Allen: 'We've got to develop a swagger with players on this team'
The Raiders went 4-12 in Dennis Allen's first year as head coach. (USA TODAY IMAGES)
NAPA –- Dennis Allen has a long-term plan for Raiders football. He wants to guide this franchise into an era of sustained success, one that recalls the good ol’ days when the Silver and Black was both feared and relevant.
Allen doesn’t believe a project of this magnitude can be accomplished in a year. Or two, for that matter.
General manager Reggie McKenzie agrees. Owner Mark Davis does, too.
That’s why Allen doesn’t consider this a make-or-break year for this franchise. Or his head coaching tenure.
Allen certainly doesn’t believe, as many outsiders do, that he’s fighting for his job or that there’s a win total to save it.
“I can’t worry about that,” Allen said. “Reggie, Mark and I are trying to set up the Oakland Raiders for sustained success, not to win necessarily right now. We all understand that (winning right away) is what we’re trying to do. That’s the only reason why you play the game. If wins didn’t matter, they wouldn’t keep score.
“We want to sustain success, and it’s a process to reach that point. We feel like we’ve made some progress in that direction this year, and we plan on continuing to work the plan.”
Allen is in a tricky spot. The Raiders are a franchise in transition, fully committed to a long-term rebuilding project. Head coaches, however, are hired to win that next football game.
It’s a difficult predicament, one that a simple vote of confidence might ease. Allen hasn’t gotten one that acknowledges head coach, GM and owner are all in this together. The second-year coach says he doesn’t need it.
“I’m not worried about public affirmation or anything like that,” Allen said. “We understand what we’re trying to do. When we all signed up for this, we had a plan. That plan is still in action.”
McKenzie’s first order of business was to find his head coach. Check. The next was to work the Raiders out of salary-cap hell and bring in a different class of football player. That project’s incomplete. It won’t be finished until 2014 at the earliest, when Raiders will have salary-cap space to make bold moves.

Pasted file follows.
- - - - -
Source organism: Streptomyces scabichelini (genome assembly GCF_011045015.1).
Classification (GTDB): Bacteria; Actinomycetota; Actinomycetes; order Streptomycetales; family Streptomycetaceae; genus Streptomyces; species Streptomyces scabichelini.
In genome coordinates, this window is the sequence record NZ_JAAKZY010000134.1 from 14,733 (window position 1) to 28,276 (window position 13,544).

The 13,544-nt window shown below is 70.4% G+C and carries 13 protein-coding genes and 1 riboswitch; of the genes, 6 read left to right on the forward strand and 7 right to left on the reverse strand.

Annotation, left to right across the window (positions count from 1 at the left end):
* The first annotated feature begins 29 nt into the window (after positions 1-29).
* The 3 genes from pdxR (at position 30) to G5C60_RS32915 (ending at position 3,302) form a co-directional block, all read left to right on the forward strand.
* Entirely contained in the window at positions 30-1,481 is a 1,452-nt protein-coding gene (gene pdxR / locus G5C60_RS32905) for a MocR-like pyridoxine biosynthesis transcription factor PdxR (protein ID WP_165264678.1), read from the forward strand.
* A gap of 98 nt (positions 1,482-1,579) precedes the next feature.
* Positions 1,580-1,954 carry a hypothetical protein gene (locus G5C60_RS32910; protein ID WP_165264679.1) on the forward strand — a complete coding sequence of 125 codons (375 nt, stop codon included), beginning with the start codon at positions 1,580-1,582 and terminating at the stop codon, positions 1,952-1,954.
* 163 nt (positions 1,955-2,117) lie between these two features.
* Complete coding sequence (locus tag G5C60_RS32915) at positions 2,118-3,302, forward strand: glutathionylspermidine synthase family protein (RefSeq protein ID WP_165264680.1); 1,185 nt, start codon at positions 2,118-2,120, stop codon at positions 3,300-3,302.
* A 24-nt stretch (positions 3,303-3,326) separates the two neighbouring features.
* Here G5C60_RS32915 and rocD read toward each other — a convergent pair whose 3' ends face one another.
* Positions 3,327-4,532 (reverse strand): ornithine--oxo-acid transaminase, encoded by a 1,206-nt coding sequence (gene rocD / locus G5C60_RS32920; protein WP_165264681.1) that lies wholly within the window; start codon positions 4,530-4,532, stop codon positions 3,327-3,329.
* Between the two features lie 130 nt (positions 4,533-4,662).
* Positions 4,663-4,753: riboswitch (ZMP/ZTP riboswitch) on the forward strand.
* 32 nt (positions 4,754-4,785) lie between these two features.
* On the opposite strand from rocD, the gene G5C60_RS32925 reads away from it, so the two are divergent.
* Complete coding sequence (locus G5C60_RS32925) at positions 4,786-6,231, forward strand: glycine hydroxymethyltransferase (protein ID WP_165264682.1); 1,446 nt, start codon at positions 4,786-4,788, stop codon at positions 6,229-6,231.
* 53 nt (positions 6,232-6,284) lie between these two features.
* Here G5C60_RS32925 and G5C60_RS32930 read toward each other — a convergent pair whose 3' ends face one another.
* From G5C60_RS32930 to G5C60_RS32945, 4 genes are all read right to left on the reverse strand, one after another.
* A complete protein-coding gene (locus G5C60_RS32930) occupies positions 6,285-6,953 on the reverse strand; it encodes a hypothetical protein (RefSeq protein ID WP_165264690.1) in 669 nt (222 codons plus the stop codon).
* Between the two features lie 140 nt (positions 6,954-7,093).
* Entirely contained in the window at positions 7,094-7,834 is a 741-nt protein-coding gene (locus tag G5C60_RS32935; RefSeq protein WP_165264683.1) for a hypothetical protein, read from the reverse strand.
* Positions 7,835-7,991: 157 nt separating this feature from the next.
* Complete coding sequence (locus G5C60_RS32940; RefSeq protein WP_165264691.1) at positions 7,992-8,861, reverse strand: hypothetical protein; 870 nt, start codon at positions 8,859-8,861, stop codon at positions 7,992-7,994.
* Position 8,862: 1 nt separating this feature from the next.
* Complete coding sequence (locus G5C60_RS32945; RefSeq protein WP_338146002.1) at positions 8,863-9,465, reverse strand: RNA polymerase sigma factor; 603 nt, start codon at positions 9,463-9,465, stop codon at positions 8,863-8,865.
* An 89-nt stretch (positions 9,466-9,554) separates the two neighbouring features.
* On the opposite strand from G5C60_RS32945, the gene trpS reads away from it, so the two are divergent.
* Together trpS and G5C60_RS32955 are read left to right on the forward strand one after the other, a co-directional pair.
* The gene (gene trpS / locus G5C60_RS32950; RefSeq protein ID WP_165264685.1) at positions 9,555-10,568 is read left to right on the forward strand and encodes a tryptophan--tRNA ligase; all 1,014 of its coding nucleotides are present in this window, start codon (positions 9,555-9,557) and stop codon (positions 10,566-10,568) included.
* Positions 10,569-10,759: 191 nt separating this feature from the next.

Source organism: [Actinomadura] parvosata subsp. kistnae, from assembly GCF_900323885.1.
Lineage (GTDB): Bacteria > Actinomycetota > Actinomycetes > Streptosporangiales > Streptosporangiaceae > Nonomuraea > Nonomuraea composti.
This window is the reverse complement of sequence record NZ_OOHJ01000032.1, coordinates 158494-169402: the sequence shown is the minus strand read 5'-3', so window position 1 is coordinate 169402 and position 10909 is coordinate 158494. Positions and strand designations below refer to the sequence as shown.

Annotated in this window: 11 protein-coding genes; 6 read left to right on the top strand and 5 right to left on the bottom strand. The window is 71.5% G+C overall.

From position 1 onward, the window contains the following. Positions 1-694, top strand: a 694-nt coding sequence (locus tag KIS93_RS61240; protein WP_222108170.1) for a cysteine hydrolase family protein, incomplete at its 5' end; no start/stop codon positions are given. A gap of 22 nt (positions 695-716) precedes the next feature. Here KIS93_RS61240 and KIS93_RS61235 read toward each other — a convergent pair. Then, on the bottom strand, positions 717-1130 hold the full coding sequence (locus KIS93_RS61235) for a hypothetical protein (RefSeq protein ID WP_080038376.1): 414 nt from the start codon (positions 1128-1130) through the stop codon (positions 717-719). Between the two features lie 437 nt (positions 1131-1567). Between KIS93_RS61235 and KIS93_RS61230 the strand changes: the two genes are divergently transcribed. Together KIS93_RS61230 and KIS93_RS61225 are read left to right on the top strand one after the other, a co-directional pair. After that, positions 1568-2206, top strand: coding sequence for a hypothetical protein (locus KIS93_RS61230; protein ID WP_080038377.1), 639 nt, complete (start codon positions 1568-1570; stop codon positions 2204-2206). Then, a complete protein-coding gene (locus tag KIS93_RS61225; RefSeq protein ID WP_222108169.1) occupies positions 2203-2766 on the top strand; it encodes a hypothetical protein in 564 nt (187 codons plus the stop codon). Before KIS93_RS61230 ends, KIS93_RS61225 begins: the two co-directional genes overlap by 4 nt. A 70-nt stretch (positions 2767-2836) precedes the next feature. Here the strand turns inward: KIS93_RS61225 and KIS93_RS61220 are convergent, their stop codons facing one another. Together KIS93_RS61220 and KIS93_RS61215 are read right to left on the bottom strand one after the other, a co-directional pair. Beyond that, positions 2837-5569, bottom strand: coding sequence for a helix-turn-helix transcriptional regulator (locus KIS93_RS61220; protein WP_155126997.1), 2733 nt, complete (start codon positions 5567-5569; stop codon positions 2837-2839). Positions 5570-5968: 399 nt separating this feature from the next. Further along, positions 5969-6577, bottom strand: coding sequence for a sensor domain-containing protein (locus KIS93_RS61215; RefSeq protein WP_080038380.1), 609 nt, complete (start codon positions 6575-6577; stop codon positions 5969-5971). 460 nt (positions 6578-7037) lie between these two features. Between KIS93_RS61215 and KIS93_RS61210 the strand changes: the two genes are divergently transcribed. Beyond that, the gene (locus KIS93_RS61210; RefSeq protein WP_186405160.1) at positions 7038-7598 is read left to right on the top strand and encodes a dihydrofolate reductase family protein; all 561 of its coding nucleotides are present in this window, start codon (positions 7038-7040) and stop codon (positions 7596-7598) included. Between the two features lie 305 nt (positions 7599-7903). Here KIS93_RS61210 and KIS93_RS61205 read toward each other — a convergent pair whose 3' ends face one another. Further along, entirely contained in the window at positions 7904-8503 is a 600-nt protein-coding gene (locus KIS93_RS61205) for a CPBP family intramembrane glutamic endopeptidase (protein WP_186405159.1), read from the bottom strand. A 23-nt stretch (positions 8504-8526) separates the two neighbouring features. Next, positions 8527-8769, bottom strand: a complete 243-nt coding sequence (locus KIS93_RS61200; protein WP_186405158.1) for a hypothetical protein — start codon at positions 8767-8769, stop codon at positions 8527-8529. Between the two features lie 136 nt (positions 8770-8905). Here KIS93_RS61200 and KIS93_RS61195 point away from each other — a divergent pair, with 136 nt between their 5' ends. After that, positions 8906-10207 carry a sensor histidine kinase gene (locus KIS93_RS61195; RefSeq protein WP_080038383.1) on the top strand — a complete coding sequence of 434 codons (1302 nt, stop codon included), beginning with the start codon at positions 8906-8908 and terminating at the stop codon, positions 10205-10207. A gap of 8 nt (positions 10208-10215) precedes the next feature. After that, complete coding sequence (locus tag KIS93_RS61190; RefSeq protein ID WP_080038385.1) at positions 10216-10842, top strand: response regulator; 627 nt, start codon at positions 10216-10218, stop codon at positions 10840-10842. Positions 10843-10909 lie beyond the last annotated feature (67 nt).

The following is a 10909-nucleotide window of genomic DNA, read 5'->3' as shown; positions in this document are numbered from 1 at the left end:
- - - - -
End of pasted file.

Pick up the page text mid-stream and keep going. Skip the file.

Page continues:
That’s still a full season away, a difficult selling point for a fan base that hasn’t experienced a winning season in 10 years.
But the Raiders should be better after the roster was gutted this offseason. McKenzie willingly took on dead money to get rid of bad contracts and rebellious veterans who didn’t support Allen or the new Raider way.
Allen believes his team is better for it. In that vein, Allen’s 4-12 mark of a year ago is unacceptable. He must do better with this group than he did with the last.
“The NFL is all about pressure, and I believe good people perform under pressure,” McKenzie said. “Dennis is a good person and a good football coach. I really like what Dennis is doing.”
McKenzie doesn’t equate a specific win total with success. Allen’s team must pass the eyeball test.
"I’m not going to put numbers on things. I just want to see improvement,” McKenzie said. “I know a good football team when I see it.”
The Raiders were not a good football team last season. Personnel was a significant problem, but mistakes were made. Allen admits that some of them were his.
“You’re going to make mistakes,” Allen said. "I made mistakes when I was a first-time position coach. I made mistakes the first time I was a coordinator. I made mistakes as a first-time head coach. The good ones are able to learn from that and move forward. In some instances I learned what to do. In others, I learned what not to do.”
The first-time head coach faced unforeseen challenges during a rocky season. He dealt with dissent within the locker room. The defensive-minded coach worked with an offensive scheme that didn’t fit his personnel and struggled to teach a losing group how to win.
Those mistakes raised eyebrows among detractors who questioned McKenzie for hiring a thirty-something, first-time head coach with just one year as a coordinator to lead a massive rebuilding project.
Allen ignored the chatter, learned from negative experiences and made changes accordingly. They're being implemented during a demanding training camp based on discipline, physicality and competition. His goal: to teach this young, impressionable group how to win.
“I’m trying to do a better job of creating the vision for what I want this football team to be,” Allen said. “I’m making sure the coaching staff understands it and the players understand it. Then I’m going to hold everyone accountable.”
Allen wants his Raiders to be tough, physical and intensely loyal to the cause. He wants them to buy all in and stay committed heading into an uncertain, possibly rocky season ahead.
“We have a plan and we have a direction we want to go,” Allen said. “We can’t deviate from that every time somebody might say, ‘that was a bad decision.’ If you don’t stand for something, you’ll fall for anything. As Raiders, we stand for something. We’re going to put our head down, keep our blinders on and continue to move in that direction.”